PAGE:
I’ve lived in Doha for three years and I hadn’t followed my mother’s advice… until recently, that is.
She’s always told me that the best times to buy fish were in the early mornings. I’ve rewound in my head a million times those journeys, where I accompanied my mother to that market near my house, to buy fresh fish, never later than 5am on each occasion.
As to why I never did the same in Doha in the first place, it was because I’d given up on cooking (The best I could do was coffee anyway).And then ‘Big Chief Eagle Eye’, my newly christened Canon EOS 400D, came into my life and changed everything. I arrived at the market at 3am and didn’t leave until about four hours later.
At 3am, the market was still asleep. People lay curled wherever they could, catching on a few last moments of shut-eye, before the hectic day that would unfurl before them.
At 3.30am, the first few people began to stir and the market slowly began coming to life. Different vehicles reversed softly to a stop next to the common market ground. Fishes of all sizes and shapes were carefully unloaded while a radio somewhere belted out an old Hindi
track. A stooped man, holding many cups of steaming black tea, went around waking his mates to the glorious new fish-ey day!
At 4am, groans of wakefulness gave way to alert eyes everywhere. Wheelbarrows were readied, huge blocks of ice to spread atop fresh fishes were shattered, knives and pencils were sharpened, tiny little notebooks were brought out and brooms arrived to swiftly clean the marketplace…
At 4.30am, more trucks started rolling in and innumerable people suddenly materialised out of nowhere. The faint murmur of the crowd gradually rose a notch higher as bidding parties took their designated places. The prayer call from a nearby mosque stilled the crowd for a moment. They respectfully waited for it to end and…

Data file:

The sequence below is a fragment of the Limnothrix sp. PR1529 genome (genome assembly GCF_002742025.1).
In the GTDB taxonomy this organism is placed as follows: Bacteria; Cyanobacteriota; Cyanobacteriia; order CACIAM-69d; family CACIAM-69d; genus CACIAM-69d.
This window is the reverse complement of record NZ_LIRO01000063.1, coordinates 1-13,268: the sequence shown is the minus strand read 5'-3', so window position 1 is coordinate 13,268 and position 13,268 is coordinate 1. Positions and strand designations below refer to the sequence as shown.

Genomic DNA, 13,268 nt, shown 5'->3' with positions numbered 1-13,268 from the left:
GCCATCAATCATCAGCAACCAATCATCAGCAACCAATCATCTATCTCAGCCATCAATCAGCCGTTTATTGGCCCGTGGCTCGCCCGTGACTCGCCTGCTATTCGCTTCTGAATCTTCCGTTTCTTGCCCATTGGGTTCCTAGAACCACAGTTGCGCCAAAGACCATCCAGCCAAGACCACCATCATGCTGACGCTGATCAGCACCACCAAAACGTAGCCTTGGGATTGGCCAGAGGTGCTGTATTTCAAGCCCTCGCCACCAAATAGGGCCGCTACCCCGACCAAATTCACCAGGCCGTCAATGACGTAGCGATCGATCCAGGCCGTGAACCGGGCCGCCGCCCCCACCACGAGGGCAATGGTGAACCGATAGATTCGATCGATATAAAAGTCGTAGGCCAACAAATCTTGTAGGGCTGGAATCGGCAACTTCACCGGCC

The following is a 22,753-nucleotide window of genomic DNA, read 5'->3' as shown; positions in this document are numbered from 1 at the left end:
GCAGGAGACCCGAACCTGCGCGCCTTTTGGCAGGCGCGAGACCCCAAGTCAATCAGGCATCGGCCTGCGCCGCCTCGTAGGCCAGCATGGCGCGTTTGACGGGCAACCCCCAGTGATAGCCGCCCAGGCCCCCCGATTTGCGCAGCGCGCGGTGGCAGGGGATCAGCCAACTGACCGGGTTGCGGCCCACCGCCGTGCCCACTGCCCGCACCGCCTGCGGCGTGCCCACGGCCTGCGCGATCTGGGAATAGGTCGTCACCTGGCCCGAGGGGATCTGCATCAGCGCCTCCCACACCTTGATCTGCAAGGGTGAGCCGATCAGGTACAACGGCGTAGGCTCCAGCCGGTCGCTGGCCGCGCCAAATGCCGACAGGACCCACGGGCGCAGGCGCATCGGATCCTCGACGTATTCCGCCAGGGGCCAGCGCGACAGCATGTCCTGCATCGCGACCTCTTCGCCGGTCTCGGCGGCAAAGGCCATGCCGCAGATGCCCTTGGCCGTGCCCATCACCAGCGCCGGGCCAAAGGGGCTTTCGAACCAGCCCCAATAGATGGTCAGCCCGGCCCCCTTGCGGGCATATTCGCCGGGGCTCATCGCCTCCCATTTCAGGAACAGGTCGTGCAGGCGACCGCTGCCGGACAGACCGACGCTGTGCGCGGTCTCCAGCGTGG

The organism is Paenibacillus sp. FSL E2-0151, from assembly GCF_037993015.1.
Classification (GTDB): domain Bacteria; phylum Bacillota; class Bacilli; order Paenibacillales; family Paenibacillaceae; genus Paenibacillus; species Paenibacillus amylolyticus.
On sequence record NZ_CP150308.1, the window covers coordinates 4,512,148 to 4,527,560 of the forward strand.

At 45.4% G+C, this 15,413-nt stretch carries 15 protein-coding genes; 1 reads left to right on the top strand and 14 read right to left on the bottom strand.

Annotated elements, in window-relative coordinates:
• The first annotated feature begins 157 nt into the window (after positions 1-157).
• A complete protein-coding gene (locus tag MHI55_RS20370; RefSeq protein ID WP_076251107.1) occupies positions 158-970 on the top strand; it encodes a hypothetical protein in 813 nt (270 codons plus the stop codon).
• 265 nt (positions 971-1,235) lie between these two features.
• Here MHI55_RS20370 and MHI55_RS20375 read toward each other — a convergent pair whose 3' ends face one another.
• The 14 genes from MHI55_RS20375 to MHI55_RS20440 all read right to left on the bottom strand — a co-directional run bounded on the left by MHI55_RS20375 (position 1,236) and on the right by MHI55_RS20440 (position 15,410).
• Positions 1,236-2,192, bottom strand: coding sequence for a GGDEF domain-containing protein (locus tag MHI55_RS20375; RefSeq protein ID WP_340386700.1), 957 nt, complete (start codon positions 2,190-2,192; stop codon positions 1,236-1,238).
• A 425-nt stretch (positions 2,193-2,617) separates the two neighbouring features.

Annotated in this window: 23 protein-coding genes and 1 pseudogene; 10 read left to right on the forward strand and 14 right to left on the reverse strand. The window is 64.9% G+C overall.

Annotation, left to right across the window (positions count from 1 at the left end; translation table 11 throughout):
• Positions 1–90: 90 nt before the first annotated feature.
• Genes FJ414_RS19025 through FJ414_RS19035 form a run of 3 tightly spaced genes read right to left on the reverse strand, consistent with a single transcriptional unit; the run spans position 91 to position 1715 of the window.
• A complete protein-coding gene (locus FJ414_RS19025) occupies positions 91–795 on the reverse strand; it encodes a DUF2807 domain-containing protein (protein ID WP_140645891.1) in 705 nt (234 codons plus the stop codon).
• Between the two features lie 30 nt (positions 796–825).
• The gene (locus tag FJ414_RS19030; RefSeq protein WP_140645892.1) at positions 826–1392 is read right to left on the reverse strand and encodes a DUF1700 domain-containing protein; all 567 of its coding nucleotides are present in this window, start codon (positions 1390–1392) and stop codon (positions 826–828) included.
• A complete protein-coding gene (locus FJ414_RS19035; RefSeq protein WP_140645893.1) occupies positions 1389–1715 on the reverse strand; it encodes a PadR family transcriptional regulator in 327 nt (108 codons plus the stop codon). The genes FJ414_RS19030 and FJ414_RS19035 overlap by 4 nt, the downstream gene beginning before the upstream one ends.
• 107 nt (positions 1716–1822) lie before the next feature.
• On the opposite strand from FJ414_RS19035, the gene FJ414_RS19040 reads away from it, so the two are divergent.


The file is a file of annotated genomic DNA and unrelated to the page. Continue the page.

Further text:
By 5am, all hell broke loose. People were everywhere, screaming at the top of their voices. One man – the bid organiser – cupped his hands to his ears and shouted in rapid Arabic while others agreed, argued or walked away from him. People strolled atop fish boxes, just like they would in a park, ever so careful to never tread on the fish itself.
By 5.30am, the crowd began moving inward, towards the centre of the wide hall, as each batch of fresh fish was auctioned off. Different trawlers spent multiple days on the open seas to take this catch off nature’s lap. When auctions came to a close, there weren’t a single
sad face in the crowd;everyone had made a bargain or the other that day.
By 6am, the outer auction area went back to being deserted. A faint hubbub, of excited voices of the fish resellers, floated through from deep within the bowels of the huge concrete market building. Their day had just begun…
Images: Taita S